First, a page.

To describe Lost as a saga requires looking at the plot more closely; really going into the conflicts in the show. The first season was about maintaining control amongst the passengers of Oceanic Flight 118. The battle for leadership between the shows two main protagonists of the season Jack Shepherd and Sawyer was one to behold, and reminded me a lot of “Lord of the Flies” a book about children who shipwrecked onto a deserted island whose leadership eventually developed into an evil regime rule. The second season features new characters and a different conflict between characters. The introduction of The Others, the emergence of Locke, and Benjamin Linus, perhaps the most scheming and conniving character television has ever seen are all elements that bring depth to an already thick storyline. Further seasons bring new characters with even greater arches that span vastly large timelines, and sagas expand and multiply as the epic grows.

The show has been criticized as being too thick at times, and convoluted in the way it never answers the questions posed by its viewers, but that it the experience of Lost. People say the same thing about classic Coen Brothers movies, and they too are considered two of the most prolific filmmakers of current times.

What I really enjoy about Lost is its ability to create discussion around the show. The show doesn’t end after the credits roll; rather, people talk about what happened, develop theories and ring the show to life. No longer are families talking about shows on the couch, but also talking about them at the dinner table, at work, or in the library. I’ve heard on the bus so many times people say “OMG did you see Lost yesterday?” I think what separates Lost from the rest of television at the moment is its ability to capture diehard fans that respect the show. Before this season begun, which is he concluding season to the show, the premier was leaked online, but rather than people downloading and watching it before the day it was meant to be seen, fans respected the show and waited until the show actually came out. It’s this fact that separates Lost from other shows, the magnitude of the experience. The experience of watching something unravel, picking out the important elements and piecing them together to create a better visualization of what the show is trying to say; but knowing that millions of people across the continent are doing the exact same thing at the same time as you; and knowing that each puzzle that comes together will be different from the person’s next to you until the final end credits roll on this breathtaking adventure of a television series. This is why Lost is Lost, and why all other television shows that try to emulate this have failed.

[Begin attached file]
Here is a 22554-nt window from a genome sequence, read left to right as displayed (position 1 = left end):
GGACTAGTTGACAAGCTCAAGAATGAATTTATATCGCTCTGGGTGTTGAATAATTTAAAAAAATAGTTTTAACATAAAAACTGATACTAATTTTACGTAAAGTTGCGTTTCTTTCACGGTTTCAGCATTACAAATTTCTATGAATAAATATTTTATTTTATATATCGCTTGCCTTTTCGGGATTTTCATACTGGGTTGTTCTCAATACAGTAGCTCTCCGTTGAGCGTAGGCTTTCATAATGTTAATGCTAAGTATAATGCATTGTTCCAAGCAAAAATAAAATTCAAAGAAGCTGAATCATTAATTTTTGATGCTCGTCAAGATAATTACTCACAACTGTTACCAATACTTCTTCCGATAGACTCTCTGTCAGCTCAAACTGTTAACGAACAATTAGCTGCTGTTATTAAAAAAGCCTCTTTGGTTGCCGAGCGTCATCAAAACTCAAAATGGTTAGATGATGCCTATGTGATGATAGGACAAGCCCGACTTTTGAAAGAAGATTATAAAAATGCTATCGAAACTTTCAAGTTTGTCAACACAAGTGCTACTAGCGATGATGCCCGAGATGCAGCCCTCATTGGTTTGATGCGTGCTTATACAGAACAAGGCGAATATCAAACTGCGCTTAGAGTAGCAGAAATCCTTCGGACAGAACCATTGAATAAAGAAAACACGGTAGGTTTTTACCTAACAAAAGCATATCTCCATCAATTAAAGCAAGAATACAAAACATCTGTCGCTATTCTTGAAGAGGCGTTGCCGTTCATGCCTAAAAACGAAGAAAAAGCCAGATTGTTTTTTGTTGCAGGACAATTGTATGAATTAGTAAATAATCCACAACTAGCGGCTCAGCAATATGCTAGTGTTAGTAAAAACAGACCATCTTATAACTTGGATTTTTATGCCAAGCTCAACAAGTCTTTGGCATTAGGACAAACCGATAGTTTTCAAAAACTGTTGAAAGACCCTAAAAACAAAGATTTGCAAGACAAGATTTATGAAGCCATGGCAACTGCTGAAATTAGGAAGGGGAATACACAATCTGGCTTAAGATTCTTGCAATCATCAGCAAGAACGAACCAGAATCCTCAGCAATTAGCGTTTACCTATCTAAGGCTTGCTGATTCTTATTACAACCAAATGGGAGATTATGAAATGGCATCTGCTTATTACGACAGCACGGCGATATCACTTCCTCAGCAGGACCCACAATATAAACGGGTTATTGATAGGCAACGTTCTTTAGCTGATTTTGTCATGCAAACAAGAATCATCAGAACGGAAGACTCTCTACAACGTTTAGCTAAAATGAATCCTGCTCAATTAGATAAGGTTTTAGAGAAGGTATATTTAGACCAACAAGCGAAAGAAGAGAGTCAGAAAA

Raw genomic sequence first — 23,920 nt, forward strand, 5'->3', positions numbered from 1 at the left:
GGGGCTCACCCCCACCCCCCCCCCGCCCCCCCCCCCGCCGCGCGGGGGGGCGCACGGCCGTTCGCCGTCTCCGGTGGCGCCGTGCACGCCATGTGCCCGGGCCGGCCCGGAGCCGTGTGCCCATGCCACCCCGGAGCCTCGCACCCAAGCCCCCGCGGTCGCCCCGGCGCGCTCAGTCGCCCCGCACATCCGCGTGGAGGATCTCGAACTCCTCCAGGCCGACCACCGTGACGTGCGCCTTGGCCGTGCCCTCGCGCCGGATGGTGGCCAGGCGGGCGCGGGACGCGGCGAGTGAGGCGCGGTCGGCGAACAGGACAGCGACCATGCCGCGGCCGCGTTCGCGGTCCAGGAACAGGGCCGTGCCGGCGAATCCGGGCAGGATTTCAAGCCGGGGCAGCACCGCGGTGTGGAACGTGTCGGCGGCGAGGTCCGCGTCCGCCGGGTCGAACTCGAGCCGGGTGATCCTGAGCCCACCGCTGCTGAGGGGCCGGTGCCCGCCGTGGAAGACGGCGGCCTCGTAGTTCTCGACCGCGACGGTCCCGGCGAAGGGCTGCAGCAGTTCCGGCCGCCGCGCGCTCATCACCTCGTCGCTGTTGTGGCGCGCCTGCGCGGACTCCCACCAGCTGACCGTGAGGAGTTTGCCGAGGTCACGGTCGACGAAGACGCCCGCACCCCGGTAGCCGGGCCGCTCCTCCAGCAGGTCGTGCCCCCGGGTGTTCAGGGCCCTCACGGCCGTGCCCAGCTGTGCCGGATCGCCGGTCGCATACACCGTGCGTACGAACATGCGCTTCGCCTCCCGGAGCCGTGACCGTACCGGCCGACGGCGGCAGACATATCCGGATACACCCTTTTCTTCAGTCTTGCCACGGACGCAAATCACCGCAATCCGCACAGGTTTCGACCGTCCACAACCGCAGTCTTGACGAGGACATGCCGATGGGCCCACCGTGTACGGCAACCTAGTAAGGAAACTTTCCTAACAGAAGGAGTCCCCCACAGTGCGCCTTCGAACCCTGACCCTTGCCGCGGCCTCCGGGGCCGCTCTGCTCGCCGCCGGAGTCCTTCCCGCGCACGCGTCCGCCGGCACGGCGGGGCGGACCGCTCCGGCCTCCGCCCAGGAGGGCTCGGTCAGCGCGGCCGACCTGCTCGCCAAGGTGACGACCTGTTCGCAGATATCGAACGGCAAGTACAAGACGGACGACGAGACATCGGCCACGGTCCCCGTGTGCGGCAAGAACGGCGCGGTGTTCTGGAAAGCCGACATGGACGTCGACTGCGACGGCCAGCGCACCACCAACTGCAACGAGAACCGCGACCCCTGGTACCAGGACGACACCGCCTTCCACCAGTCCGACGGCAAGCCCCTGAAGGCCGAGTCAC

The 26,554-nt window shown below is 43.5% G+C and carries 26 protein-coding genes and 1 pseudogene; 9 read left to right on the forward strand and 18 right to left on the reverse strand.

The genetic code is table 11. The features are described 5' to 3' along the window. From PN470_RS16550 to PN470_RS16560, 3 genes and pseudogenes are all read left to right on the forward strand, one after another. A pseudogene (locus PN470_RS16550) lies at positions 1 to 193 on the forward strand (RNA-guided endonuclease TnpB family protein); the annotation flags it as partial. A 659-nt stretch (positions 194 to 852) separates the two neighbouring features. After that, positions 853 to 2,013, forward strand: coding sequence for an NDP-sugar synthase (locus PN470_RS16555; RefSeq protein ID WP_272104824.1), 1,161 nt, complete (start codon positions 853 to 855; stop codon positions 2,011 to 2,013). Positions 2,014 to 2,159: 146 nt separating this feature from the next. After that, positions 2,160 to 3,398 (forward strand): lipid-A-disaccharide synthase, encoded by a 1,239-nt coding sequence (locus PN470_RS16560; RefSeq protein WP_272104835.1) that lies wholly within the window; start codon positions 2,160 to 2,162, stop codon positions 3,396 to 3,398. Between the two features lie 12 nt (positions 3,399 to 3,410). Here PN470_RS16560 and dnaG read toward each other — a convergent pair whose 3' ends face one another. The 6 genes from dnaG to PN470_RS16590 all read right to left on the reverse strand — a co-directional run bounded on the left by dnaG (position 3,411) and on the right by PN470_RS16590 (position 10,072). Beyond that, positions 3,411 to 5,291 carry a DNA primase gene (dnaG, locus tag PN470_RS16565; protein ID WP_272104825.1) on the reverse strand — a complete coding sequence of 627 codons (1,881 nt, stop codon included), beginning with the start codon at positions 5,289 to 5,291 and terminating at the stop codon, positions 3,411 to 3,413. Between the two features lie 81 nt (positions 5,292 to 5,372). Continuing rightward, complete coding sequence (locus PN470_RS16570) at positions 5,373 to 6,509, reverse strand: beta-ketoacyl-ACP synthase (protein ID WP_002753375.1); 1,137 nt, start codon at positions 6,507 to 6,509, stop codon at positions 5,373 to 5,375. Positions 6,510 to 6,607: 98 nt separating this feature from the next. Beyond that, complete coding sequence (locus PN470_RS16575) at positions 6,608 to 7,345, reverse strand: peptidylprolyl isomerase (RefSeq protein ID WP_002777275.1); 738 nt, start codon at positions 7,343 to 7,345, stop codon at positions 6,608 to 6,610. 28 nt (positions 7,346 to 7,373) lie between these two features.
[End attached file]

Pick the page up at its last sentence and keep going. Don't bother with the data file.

Simply put, Lost is the best thing on television right now, and it ranks up when looking at the history of television because of the quality of the show. Its ability to morph and harmonize completely different themes while maintaining much of its original fan-base is something to commend. Supplant a new kind of drama into primetime television is what makes Lost special. Lost brings the spectacle of film to the small screen, merging everything that makes good pieces of literature, captivating photography, mystique of mythology and the drama and action present in blockbuster films and ties it together into a tight little package that takes 6 years to open. The reason why Lost is successful is mystery behind the story; however, why Lost is as successful as it is is no mystery at all.